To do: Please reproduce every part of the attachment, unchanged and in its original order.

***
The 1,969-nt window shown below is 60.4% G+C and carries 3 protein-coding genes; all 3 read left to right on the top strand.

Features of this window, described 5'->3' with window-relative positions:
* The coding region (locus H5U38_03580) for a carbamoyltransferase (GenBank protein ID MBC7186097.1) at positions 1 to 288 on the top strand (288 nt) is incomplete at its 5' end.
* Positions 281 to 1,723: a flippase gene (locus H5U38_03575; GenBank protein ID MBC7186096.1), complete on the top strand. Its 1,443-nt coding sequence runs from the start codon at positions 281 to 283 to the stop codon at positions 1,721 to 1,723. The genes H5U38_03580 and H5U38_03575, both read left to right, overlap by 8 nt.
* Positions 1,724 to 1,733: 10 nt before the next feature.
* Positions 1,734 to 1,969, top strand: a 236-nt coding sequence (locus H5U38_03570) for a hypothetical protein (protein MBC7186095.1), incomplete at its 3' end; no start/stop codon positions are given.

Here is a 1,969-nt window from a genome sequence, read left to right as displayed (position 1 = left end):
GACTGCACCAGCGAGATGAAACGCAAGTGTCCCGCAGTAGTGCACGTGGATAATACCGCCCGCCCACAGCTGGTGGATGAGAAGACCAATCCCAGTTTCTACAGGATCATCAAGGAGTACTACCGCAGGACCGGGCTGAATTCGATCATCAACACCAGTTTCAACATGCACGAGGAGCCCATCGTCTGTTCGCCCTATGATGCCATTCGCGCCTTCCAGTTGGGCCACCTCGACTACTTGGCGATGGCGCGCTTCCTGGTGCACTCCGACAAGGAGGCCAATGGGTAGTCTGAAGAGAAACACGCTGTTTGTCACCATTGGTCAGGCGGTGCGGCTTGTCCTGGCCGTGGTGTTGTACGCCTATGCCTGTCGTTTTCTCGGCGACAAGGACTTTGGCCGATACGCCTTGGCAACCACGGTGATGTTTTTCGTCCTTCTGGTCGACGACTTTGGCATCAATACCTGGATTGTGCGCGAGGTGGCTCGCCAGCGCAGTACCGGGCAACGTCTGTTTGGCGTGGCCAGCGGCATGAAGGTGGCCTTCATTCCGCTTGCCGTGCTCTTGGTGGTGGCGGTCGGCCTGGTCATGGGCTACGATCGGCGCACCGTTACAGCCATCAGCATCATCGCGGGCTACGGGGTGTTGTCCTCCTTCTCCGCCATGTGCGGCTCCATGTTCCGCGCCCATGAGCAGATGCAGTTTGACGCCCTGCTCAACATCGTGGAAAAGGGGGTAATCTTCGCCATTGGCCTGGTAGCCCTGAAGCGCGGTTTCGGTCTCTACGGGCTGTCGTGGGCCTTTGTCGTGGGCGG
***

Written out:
The 1,969-nt window shown below is 60.4% G+C and carries 3 protein-coding genes; all 3 read left to right on the top strand.

Features of this window, described 5'->3' with window-relative positions:
* The coding region (locus H5U38_03580) for a carbamoyltransferase (GenBank protein ID MBC7186097.1) at positions 1 to 288 on the top strand (288 nt) is incomplete at its 5' end.
* Positions 281 to 1,723: a flippase gene (locus H5U38_03575; GenBank protein ID MBC7186096.1), complete on the top strand. Its 1,443-nt coding sequence runs from the start codon at positions 281 to 283 to the stop codon at positions 1,721 to 1,723. The genes H5U38_03580 and H5U38_03575, both read left to right, overlap by 8 nt.
* Positions 1,724 to 1,733: 10 nt before the next feature.
* Positions 1,734 to 1,969, top strand: a 236-nt coding sequence (locus H5U38_03570) for a hypothetical protein (protein MBC7186095.1), incomplete at its 3' end; no start/stop codon positions are given.

Here is a 1,969-nt window from a genome sequence, read left to right as displayed (position 1 = left end):
GACTGCACCAGCGAGATGAAACGCAAGTGTCCCGCAGTAGTGCACGTGGATAATACCGCCCGCCCACAGCTGGTGGATGAGAAGACCAATCCCAGTTTCTACAGGATCATCAAGGAGTACTACCGCAGGACCGGGCTGAATTCGATCATCAACACCAGTTTCAACATGCACGAGGAGCCCATCGTCTGTTCGCCCTATGATGCCATTCGCGCCTTCCAGTTGGGCCACCTCGACTACTTGGCGATGGCGCGCTTCCTGGTGCACTCCGACAAGGAGGCCAATGGGTAGTCTGAAGAGAAACACGCTGTTTGTCACCATTGGTCAGGCGGTGCGGCTTGTCCTGGCCGTGGTGTTGTACGCCTATGCCTGTCGTTTTCTCGGCGACAAGGACTTTGGCCGATACGCCTTGGCAACCACGGTGATGTTTTTCGTCCTTCTGGTCGACGACTTTGGCATCAATACCTGGATTGTGCGCGAGGTGGCTCGCCAGCGCAGTACCGGGCAACGTCTGTTTGGCGTGGCCAGCGGCATGAAGGTGGCCTTCATTCCGCTTGCCGTGCTCTTGGTGGTGGCGGTCGGCCTGGTCATGGGCTACGATCGGCGCACCGTTACAGCCATCAGCATCATCGCGGGCTACGGGGTGTTGTCCTCCTTCTCCGCCATGTGCGGCTCCATGTTCCGCGCCCATGAGCAGATGCAGTTTGACGCCCTGCTCAACATCGTGGAAAAGGGGGTAATCTTCGCCATTGGCCTGGTAGCCCTGAAGCGCGGTTTCGGTCTCTACGGGCTGTCGTGGGCCTTTGTCGTGGGCGG